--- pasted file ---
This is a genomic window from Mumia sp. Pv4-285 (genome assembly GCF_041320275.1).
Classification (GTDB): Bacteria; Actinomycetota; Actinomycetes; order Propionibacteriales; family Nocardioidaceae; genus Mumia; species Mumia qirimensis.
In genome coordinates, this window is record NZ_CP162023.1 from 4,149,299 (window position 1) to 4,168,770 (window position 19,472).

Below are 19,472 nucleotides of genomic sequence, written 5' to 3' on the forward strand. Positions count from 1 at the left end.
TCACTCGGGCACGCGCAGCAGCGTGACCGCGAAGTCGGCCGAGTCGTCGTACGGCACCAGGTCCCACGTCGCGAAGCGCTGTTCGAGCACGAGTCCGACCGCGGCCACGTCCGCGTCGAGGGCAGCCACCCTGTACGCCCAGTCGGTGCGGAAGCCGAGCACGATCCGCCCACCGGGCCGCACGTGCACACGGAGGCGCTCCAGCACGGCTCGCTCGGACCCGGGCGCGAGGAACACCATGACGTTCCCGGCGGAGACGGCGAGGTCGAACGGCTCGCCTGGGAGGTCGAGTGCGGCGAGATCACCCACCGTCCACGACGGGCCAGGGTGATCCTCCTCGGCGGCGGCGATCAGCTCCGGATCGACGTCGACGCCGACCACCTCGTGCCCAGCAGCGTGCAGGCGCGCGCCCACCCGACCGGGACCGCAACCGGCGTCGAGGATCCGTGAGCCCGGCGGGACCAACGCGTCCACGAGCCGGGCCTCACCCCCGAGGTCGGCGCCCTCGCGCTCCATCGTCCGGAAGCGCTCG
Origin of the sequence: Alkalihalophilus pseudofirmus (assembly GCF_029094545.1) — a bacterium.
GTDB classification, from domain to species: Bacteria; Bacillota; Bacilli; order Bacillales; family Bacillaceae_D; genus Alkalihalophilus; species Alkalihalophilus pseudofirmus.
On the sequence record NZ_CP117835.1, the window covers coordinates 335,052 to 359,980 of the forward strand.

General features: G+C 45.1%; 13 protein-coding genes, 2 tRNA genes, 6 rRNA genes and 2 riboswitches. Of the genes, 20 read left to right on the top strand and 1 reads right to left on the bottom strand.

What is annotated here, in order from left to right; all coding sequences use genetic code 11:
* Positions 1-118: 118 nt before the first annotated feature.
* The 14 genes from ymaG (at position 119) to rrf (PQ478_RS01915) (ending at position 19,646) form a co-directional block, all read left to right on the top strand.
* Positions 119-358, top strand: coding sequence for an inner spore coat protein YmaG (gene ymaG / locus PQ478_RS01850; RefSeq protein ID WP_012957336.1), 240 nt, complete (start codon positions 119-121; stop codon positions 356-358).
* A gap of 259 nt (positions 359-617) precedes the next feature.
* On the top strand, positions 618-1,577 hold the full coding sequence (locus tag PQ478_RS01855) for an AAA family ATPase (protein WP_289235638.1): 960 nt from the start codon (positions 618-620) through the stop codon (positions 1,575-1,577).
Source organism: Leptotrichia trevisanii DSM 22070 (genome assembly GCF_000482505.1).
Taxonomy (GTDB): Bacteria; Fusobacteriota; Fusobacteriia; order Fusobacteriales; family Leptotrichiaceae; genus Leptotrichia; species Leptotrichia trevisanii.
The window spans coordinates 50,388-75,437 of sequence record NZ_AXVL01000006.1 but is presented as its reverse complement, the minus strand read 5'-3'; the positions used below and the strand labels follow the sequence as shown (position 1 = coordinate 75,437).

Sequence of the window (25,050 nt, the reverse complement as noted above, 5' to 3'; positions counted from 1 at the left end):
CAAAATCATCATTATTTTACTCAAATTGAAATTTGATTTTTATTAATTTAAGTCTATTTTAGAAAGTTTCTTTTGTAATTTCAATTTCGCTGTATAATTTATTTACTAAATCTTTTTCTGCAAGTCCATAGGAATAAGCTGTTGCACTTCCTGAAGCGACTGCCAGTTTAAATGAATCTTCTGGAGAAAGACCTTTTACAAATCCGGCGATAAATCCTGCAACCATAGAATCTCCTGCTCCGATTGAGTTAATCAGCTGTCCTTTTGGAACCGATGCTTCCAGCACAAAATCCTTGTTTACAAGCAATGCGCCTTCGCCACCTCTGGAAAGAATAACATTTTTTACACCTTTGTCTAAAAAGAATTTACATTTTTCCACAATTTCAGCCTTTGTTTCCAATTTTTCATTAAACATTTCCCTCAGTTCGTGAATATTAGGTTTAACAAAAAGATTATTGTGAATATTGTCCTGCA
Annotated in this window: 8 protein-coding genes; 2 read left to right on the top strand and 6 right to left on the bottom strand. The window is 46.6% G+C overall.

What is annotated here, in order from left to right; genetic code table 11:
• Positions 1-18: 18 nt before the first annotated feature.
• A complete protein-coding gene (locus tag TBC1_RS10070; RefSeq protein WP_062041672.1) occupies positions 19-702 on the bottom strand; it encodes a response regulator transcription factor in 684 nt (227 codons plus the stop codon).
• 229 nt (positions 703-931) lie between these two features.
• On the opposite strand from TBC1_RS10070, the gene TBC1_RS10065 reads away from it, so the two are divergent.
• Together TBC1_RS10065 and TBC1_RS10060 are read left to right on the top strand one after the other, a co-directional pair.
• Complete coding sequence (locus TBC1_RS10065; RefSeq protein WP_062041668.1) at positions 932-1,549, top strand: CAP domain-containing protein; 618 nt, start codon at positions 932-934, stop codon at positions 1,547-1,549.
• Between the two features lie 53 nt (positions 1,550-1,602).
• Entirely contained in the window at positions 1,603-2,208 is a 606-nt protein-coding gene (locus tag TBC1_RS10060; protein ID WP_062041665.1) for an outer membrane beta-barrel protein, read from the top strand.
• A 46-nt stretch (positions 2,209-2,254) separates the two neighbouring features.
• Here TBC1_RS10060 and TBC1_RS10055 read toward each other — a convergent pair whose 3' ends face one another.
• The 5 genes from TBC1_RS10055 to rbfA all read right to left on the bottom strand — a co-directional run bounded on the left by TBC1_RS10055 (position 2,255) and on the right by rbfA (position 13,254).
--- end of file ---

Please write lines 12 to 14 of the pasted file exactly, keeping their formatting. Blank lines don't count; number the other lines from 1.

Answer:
* The 14 genes from ymaG (at position 119) to rrf (PQ478_RS01915) (ending at position 19,646) form a co-directional block, all read left to right on the top strand.
* Positions 119-358, top strand: coding sequence for an inner spore coat protein YmaG (gene ymaG / locus PQ478_RS01850; RefSeq protein ID WP_012957336.1), 240 nt, complete (start codon positions 119-121; stop codon positions 356-358).
* A gap of 259 nt (positions 359-617) precedes the next feature.